THE FRANKINCENSE TRAIL:
FOLLOWING HISTORY’S LEGENDS - FROM
For nearly 5,000 years a rather unsightly Boswellia tree, which produces a heavenly fragrance was considered to be Arabia’s most precious commodity. During the height of its popularity the Boswellia – better known as the frankincense tree - rivalled gold, silk and gems in value and spawned a vital trade route that for centuries extended from Southern Arabia into West Africa and India.
In Oman’s Dhofar region the Frankincense Trail created vast fortunes and frequently lured adventurers from afar including the Venetian explorer, Marco Polo and of more recent times, T. E. Lawrence – known throughout the history books as Lawrence of Arabia. So revered, it was also said that the Queen of Sheba built a palace in the ancient port of Samhuran (near present day Salalah) along the ancient trade route, where she would hoard large quantities for her own personal use.
Throughout time, Frankincense equally imparted spiritual importance. The Roman Emperor Nero burned an entire harvest of frankincense during his wife’s elaborate funeral. The Bible’s New Testament also tells the story of the Three Wise Men presenting a gift of frankincense (along with gold and myrrh) to the baby Jesus.
Still used in important ceremonies including religious festivals, frankincense also remains a symbol of Omani hospitality. Its fragrant resin is today burned throughout the Sultanate to welcome guests and its aromatic oil is one of the primary ingredients used in Oman’s legendary perfume, Amouage – one of the most valuable scents in the world.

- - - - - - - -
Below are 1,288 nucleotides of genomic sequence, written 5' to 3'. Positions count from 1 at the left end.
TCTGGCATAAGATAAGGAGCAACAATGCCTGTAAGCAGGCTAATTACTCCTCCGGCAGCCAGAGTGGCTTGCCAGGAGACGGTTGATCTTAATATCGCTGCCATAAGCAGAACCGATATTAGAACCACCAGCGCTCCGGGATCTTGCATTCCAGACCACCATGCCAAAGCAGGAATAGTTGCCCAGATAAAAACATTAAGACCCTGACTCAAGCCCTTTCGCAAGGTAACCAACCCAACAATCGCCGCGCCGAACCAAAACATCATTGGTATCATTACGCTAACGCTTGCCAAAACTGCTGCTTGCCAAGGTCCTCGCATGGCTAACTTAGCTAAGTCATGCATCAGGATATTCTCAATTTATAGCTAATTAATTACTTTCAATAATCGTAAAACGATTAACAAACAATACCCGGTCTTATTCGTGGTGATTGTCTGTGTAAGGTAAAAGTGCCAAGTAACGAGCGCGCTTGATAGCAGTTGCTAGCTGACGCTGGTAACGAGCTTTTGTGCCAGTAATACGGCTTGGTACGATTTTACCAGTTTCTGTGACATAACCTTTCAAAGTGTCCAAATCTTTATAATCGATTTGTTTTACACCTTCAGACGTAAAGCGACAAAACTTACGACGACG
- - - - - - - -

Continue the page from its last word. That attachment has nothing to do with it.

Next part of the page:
Cultivated in Dhofar’s arid region of Nejd and harvested just before the Khareef season (monsoon) begins frankincense is acquired when the tree reaches maturity and an incision is made in its bark, allowing its milky white sap to bleed and crystallise.
OMAN’S ANCIENT TRADE:
In ancient times the Frankincense Trail was considered to be the most important commercial route throughout southern Arabia.
At the centre of the ancient trade was the Lost City of Ubar, the mythical place coined by T.E. Lawrence as the Atlantis of the Sands. Not only was Ubar believed to have been the commercial hub for trading Arabian horses the city was also used for storing and exporting the prized gum resin to the Greeks, Romans and Persians.
Further confirming Oman’s importance to the frankincense trade archaeologists recently unearthed a ruined settlement on the banks of nearby Khor Rawri, which featured a tableau dating back to the 1st Century, AD.
The tableau’s inscription bespoke of the ancient city of Sumhuran, which many historians believe was home to the port of Moscha, featured in The Periplus of the Erythrean Sea. Written nearly 2,000 years ago Periplus described the Roman Empire’s vast maritime and commercial interests that extended to East Africa, Arabia and India and also highlighted the importance of the region of Sachalites (the port of Moscha) to the frankincense trade - where cargoes of frankincense would be bartered for wheat, cloth and sesame oil.